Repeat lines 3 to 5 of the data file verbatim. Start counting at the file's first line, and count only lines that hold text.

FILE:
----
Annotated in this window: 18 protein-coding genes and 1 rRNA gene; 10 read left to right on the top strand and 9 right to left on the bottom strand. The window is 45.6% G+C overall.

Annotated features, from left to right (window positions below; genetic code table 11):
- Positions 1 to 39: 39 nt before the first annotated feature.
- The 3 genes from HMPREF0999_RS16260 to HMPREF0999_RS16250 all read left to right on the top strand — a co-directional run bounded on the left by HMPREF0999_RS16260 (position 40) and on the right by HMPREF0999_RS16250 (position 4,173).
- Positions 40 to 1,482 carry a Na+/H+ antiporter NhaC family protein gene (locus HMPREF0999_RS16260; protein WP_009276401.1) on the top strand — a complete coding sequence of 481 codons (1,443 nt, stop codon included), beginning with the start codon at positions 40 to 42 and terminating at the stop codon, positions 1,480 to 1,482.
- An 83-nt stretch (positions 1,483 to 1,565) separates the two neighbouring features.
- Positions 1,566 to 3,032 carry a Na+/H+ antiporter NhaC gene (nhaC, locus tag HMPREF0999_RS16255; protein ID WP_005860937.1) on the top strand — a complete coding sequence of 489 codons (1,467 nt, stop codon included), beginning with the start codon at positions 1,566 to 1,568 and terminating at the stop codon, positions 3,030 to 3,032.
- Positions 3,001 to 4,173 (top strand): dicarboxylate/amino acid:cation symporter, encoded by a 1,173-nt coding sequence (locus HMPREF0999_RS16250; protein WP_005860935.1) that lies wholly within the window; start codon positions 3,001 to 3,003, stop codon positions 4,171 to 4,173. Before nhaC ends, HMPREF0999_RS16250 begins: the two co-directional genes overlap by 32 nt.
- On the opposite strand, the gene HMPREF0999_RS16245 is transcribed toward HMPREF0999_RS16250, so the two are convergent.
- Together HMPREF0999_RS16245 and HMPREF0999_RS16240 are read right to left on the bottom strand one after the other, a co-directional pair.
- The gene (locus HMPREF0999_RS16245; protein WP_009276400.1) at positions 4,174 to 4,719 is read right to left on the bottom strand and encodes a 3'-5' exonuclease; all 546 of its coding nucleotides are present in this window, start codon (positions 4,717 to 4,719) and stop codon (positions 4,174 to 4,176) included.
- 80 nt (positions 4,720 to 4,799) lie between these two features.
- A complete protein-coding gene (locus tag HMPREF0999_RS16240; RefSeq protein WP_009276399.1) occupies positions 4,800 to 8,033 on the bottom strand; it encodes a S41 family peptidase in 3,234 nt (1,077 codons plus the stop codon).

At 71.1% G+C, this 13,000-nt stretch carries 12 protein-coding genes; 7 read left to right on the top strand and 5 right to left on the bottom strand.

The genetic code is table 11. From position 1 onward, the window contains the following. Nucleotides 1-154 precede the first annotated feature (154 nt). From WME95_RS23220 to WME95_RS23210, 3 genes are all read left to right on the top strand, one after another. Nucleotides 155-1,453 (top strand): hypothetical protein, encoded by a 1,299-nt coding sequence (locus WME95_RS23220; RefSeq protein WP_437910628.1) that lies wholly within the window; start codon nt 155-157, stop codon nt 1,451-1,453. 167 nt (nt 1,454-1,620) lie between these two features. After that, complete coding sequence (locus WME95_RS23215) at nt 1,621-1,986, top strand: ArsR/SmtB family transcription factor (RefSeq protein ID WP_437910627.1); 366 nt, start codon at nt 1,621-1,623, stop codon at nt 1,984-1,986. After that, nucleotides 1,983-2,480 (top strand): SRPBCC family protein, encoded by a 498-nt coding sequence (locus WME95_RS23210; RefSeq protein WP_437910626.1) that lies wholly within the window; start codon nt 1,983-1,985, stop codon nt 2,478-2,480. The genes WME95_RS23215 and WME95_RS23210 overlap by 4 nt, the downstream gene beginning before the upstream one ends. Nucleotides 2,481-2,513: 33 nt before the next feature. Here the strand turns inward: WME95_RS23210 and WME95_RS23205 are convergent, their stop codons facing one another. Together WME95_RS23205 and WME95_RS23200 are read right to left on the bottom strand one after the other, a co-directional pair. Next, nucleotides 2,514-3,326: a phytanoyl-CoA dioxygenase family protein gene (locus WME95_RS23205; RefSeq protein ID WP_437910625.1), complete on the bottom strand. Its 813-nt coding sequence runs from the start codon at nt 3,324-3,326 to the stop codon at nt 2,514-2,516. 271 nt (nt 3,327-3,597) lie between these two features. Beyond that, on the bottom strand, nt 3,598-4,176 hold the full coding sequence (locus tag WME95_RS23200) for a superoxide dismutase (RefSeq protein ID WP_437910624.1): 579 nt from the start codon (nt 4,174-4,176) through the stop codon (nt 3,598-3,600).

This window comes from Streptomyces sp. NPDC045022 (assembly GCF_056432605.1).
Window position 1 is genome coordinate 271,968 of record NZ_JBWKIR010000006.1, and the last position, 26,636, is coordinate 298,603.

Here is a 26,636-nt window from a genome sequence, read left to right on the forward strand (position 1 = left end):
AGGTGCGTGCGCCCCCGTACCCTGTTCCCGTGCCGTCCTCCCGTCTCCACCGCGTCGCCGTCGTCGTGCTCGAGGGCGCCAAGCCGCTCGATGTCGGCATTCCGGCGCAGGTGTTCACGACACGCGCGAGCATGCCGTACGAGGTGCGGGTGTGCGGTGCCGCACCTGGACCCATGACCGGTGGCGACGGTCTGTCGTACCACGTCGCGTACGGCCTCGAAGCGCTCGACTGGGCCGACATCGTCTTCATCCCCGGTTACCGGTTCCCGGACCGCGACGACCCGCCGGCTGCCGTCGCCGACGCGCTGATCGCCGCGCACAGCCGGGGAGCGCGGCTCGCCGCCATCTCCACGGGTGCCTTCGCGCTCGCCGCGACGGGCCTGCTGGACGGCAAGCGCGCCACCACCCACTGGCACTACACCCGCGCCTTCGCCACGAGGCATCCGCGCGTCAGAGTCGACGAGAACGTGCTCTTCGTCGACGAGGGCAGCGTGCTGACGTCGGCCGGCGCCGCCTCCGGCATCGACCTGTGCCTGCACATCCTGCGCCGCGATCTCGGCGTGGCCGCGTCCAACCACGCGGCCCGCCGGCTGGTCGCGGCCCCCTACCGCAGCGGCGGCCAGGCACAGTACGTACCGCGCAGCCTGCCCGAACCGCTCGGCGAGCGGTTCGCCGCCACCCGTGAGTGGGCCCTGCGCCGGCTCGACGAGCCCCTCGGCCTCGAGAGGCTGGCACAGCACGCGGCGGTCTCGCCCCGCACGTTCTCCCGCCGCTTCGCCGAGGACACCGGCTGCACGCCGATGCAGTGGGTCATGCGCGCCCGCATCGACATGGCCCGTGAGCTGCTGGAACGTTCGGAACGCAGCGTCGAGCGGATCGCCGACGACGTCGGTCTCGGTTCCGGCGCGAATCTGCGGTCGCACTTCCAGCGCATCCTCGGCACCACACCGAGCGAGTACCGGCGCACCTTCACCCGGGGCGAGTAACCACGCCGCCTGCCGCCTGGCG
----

- Positions 1 to 39: 39 nt before the first annotated feature.
- The 3 genes from HMPREF0999_RS16260 to HMPREF0999_RS16250 all read left to right on the top strand — a co-directional run bounded on the left by HMPREF0999_RS16260 (position 40) and on the right by HMPREF0999_RS16250 (position 4,173).
- Positions 40 to 1,482 carry a Na+/H+ antiporter NhaC family protein gene (locus HMPREF0999_RS16260; protein WP_009276401.1) on the top strand — a complete coding sequence of 481 codons (1,443 nt, stop codon included), beginning with the start codon at positions 40 to 42 and terminating at the stop codon, positions 1,480 to 1,482.